First you really need to figure out WHY he is rushing. Do you have a friend that can try him, that is either REALLY good (not saying you aren't) or knows NOTHING about his rushing?
My sister's event horse rushes jumps really bad but he is naturally a very calm horse. And after alot of struggling, she's realized that it is her making him rush. She had a friend who knew nothing about him get on him and he jumped like a hunter, and was ALMOST lazy. The Problem is she was pulling on him on the approach, trying to keep him from rushing. This is what you DO NOT want to do. She took a lesson from Kim Severson, and though its taken her ALOT of time to work through it, he is a completely different horse. Kim had her loosen her reins and bridge her reins so she could NOT pull on him at all. It is really a miracle how well he jumps with her now.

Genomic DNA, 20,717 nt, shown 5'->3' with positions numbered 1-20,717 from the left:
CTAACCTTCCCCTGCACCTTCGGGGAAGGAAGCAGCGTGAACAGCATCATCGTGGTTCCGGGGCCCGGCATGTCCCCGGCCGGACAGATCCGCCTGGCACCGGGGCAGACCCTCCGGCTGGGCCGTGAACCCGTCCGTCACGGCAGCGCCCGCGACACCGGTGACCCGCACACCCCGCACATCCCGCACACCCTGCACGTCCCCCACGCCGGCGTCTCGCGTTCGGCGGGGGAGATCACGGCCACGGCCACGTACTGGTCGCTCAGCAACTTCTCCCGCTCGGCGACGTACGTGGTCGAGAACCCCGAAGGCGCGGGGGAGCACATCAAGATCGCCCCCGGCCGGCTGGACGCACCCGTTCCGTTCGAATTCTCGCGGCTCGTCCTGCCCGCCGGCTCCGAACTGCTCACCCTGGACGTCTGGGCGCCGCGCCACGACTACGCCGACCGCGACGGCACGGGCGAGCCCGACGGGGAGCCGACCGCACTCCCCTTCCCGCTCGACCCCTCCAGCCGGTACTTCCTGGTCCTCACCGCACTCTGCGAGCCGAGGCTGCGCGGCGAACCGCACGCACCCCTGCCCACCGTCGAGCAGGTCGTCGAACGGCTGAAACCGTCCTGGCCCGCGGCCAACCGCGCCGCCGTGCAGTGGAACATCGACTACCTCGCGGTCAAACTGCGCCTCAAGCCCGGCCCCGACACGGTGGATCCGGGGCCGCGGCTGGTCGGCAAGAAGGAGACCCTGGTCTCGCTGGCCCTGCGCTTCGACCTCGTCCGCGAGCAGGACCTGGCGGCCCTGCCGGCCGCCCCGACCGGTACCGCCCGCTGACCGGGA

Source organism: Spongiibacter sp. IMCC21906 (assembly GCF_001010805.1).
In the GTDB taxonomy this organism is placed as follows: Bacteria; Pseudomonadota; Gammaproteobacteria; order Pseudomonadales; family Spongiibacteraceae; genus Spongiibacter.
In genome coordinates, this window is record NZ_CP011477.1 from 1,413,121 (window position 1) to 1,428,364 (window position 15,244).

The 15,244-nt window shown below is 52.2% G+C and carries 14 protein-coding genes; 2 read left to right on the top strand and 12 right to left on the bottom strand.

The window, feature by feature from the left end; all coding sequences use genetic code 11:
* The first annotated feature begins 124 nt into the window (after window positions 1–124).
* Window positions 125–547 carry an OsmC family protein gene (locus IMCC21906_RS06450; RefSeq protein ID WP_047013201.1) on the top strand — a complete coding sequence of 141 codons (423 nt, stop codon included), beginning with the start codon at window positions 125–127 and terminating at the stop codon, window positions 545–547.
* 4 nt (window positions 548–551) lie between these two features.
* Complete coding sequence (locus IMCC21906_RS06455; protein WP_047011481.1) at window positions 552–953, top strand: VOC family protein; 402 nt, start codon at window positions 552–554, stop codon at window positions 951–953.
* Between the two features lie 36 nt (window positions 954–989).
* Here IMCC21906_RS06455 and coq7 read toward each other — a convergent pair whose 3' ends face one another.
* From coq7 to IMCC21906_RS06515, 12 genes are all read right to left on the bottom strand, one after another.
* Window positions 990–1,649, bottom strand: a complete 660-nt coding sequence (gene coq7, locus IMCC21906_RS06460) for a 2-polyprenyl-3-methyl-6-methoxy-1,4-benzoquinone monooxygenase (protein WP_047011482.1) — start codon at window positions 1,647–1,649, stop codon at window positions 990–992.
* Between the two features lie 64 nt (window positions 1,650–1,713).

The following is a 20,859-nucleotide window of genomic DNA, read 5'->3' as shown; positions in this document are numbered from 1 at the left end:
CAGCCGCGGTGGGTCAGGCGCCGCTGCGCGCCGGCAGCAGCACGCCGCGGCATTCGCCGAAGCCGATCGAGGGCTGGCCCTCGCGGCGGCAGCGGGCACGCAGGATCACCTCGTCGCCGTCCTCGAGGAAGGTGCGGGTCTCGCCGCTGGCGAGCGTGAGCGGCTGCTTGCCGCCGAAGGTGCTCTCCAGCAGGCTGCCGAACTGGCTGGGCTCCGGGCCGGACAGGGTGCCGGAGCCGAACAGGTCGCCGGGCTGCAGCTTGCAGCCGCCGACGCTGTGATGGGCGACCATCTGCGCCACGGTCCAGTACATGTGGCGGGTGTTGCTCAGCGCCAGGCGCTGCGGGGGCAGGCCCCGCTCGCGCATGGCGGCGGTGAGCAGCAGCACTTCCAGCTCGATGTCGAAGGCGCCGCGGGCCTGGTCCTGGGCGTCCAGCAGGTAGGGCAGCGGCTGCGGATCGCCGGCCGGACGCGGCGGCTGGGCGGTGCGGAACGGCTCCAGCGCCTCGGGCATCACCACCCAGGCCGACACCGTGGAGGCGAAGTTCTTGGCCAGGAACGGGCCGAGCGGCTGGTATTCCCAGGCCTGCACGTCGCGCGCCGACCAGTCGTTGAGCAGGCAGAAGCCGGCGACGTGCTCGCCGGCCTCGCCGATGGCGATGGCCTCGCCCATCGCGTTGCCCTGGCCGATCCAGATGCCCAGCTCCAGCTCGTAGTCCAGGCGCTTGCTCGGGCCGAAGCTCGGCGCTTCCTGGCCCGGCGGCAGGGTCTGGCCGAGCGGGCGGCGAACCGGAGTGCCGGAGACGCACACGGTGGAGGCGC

Then there are the horses that are just naturally hot-headed and more energetic horses. This is my event horses' problem. He gets worse the more I pull but he is also just naturally like that, whereas my sisters horse is always so laid back. What I find works best with him is walking jumps. Set up a course of about 2' or lower and walk the course. About 2 strides out from the jump, let him pick up a trot, then halt after the jump, and continue at a walk to the next one. I did this with my horse for a few weeks and it worked GREAT. If he gets hyped up again, go walk a few jumps.
Make sure your horse is not on the forehand going to the jumps and your not using too much hand. This is hard to believe but you really should use MORE leg on a rusher. My horses' previous owner used spurs on him for jumping and I thought he was insane, but now I'm starting to understand why. You need to push him forward from back to front, into a connection when your jumping, just like dressage. When a horse is on the forehand, they almost have to rush the jump in order to catch up with themselves and make it over the jump.
Another thing you can try is doing a slight leg yield all the way down to the jump, this also worked great with my horse. Seems kinda odd at first, but it does work.